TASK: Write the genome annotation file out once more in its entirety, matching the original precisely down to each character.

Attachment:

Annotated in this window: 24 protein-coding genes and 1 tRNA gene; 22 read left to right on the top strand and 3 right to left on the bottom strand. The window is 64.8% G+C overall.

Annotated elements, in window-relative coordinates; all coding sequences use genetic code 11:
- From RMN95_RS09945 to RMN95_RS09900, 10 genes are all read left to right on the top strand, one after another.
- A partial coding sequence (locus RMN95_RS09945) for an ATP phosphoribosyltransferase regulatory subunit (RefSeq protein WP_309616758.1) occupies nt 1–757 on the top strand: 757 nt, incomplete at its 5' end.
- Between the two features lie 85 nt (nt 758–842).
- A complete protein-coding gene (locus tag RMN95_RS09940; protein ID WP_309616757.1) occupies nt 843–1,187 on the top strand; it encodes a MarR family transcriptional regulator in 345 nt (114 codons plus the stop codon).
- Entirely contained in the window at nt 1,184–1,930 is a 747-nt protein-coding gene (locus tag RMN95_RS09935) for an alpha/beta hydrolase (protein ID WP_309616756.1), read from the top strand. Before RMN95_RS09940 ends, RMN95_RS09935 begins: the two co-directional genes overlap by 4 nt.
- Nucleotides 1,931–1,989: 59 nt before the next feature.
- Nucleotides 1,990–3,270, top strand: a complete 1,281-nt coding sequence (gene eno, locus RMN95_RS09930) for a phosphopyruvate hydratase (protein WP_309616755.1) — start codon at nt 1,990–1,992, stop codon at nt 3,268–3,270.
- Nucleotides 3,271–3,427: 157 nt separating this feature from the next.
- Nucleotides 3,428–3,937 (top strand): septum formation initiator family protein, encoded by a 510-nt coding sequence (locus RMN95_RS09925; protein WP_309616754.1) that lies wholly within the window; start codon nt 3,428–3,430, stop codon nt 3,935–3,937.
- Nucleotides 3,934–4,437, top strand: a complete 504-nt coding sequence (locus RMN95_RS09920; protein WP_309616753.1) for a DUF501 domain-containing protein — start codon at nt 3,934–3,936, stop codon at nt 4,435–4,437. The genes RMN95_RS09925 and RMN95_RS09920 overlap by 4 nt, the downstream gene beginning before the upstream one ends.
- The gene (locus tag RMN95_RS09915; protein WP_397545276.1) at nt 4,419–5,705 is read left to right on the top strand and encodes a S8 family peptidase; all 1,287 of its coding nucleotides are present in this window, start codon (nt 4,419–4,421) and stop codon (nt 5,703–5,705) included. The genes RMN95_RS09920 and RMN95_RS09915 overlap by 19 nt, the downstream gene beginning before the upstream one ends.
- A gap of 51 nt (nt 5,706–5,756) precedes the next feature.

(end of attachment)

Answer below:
Annotated in this window: 24 protein-coding genes and 1 tRNA gene; 22 read left to right on the top strand and 3 right to left on the bottom strand. The window is 64.8% G+C overall.

Annotated elements, in window-relative coordinates; all coding sequences use genetic code 11:
- From RMN95_RS09945 to RMN95_RS09900, 10 genes are all read left to right on the top strand, one after another.
- A partial coding sequence (locus RMN95_RS09945) for an ATP phosphoribosyltransferase regulatory subunit (RefSeq protein WP_309616758.1) occupies nt 1–757 on the top strand: 757 nt, incomplete at its 5' end.
- Between the two features lie 85 nt (nt 758–842).
- A complete protein-coding gene (locus tag RMN95_RS09940; protein ID WP_309616757.1) occupies nt 843–1,187 on the top strand; it encodes a MarR family transcriptional regulator in 345 nt (114 codons plus the stop codon).
- Entirely contained in the window at nt 1,184–1,930 is a 747-nt protein-coding gene (locus tag RMN95_RS09935) for an alpha/beta hydrolase (protein ID WP_309616756.1), read from the top strand. Before RMN95_RS09940 ends, RMN95_RS09935 begins: the two co-directional genes overlap by 4 nt.
- Nucleotides 1,931–1,989: 59 nt before the next feature.
- Nucleotides 1,990–3,270, top strand: a complete 1,281-nt coding sequence (gene eno, locus RMN95_RS09930) for a phosphopyruvate hydratase (protein WP_309616755.1) — start codon at nt 1,990–1,992, stop codon at nt 3,268–3,270.
- Nucleotides 3,271–3,427: 157 nt separating this feature from the next.
- Nucleotides 3,428–3,937 (top strand): septum formation initiator family protein, encoded by a 510-nt coding sequence (locus RMN95_RS09925; protein WP_309616754.1) that lies wholly within the window; start codon nt 3,428–3,430, stop codon nt 3,935–3,937.
- Nucleotides 3,934–4,437, top strand: a complete 504-nt coding sequence (locus RMN95_RS09920; protein WP_309616753.1) for a DUF501 domain-containing protein — start codon at nt 3,934–3,936, stop codon at nt 4,435–4,437. The genes RMN95_RS09925 and RMN95_RS09920 overlap by 4 nt, the downstream gene beginning before the upstream one ends.
- The gene (locus tag RMN95_RS09915; protein WP_397545276.1) at nt 4,419–5,705 is read left to right on the top strand and encodes a S8 family peptidase; all 1,287 of its coding nucleotides are present in this window, start codon (nt 4,419–4,421) and stop codon (nt 5,703–5,705) included. The genes RMN95_RS09920 and RMN95_RS09915 overlap by 19 nt, the downstream gene beginning before the upstream one ends.
- A gap of 51 nt (nt 5,706–5,756) precedes the next feature.